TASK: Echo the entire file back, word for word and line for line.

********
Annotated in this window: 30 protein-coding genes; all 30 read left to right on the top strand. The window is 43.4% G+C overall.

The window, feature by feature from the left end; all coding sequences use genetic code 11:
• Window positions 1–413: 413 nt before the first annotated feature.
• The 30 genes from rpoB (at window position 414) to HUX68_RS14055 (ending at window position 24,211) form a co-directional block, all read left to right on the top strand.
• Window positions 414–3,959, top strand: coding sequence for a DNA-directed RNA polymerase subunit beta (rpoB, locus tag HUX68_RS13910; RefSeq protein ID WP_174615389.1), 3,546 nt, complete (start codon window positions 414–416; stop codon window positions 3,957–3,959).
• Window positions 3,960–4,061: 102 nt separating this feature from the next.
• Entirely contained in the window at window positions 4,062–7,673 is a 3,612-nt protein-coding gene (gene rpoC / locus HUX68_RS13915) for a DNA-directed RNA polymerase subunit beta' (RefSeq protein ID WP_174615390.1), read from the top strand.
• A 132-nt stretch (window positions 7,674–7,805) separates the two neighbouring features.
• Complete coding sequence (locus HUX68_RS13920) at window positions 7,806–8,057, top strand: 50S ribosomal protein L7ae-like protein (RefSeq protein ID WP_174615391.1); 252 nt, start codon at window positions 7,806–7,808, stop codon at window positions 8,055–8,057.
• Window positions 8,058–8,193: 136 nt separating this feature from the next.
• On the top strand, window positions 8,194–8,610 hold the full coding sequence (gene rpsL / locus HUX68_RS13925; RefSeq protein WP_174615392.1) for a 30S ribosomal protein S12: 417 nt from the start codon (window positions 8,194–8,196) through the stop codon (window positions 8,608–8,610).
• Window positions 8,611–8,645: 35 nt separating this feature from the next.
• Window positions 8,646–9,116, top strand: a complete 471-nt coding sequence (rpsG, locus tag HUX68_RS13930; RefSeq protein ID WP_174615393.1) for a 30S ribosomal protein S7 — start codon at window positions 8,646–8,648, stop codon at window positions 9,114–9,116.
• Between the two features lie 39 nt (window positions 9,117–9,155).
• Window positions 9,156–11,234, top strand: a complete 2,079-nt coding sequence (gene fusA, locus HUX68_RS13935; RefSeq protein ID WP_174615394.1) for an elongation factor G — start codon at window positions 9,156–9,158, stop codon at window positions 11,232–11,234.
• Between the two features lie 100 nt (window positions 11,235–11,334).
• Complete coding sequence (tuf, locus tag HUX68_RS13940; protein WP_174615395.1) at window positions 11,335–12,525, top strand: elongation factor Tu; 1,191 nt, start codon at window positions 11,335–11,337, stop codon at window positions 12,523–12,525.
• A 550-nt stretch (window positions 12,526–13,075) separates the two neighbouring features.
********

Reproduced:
Annotated in this window: 30 protein-coding genes; all 30 read left to right on the top strand. The window is 43.4% G+C overall.

The window, feature by feature from the left end; all coding sequences use genetic code 11:
• Window positions 1–413: 413 nt before the first annotated feature.
• The 30 genes from rpoB (at window position 414) to HUX68_RS14055 (ending at window position 24,211) form a co-directional block, all read left to right on the top strand.
• Window positions 414–3,959, top strand: coding sequence for a DNA-directed RNA polymerase subunit beta (rpoB, locus tag HUX68_RS13910; RefSeq protein ID WP_174615389.1), 3,546 nt, complete (start codon window positions 414–416; stop codon window positions 3,957–3,959).
• Window positions 3,960–4,061: 102 nt separating this feature from the next.
• Entirely contained in the window at window positions 4,062–7,673 is a 3,612-nt protein-coding gene (gene rpoC / locus HUX68_RS13915) for a DNA-directed RNA polymerase subunit beta' (RefSeq protein ID WP_174615390.1), read from the top strand.
• A 132-nt stretch (window positions 7,674–7,805) separates the two neighbouring features.
• Complete coding sequence (locus HUX68_RS13920) at window positions 7,806–8,057, top strand: 50S ribosomal protein L7ae-like protein (RefSeq protein ID WP_174615391.1); 252 nt, start codon at window positions 7,806–7,808, stop codon at window positions 8,055–8,057.
• Window positions 8,058–8,193: 136 nt separating this feature from the next.
• On the top strand, window positions 8,194–8,610 hold the full coding sequence (gene rpsL / locus HUX68_RS13925; RefSeq protein WP_174615392.1) for a 30S ribosomal protein S12: 417 nt from the start codon (window positions 8,194–8,196) through the stop codon (window positions 8,608–8,610).
• Window positions 8,611–8,645: 35 nt separating this feature from the next.
• Window positions 8,646–9,116, top strand: a complete 471-nt coding sequence (rpsG, locus tag HUX68_RS13930; RefSeq protein ID WP_174615393.1) for a 30S ribosomal protein S7 — start codon at window positions 8,646–8,648, stop codon at window positions 9,114–9,116.
• Between the two features lie 39 nt (window positions 9,117–9,155).
• Window positions 9,156–11,234, top strand: a complete 2,079-nt coding sequence (gene fusA, locus HUX68_RS13935; RefSeq protein ID WP_174615394.1) for an elongation factor G — start codon at window positions 9,156–9,158, stop codon at window positions 11,232–11,234.
• Between the two features lie 100 nt (window positions 11,235–11,334).
• Complete coding sequence (tuf, locus tag HUX68_RS13940; protein WP_174615395.1) at window positions 11,335–12,525, top strand: elongation factor Tu; 1,191 nt, start codon at window positions 11,335–11,337, stop codon at window positions 12,523–12,525.
• A 550-nt stretch (window positions 12,526–13,075) separates the two neighbouring features.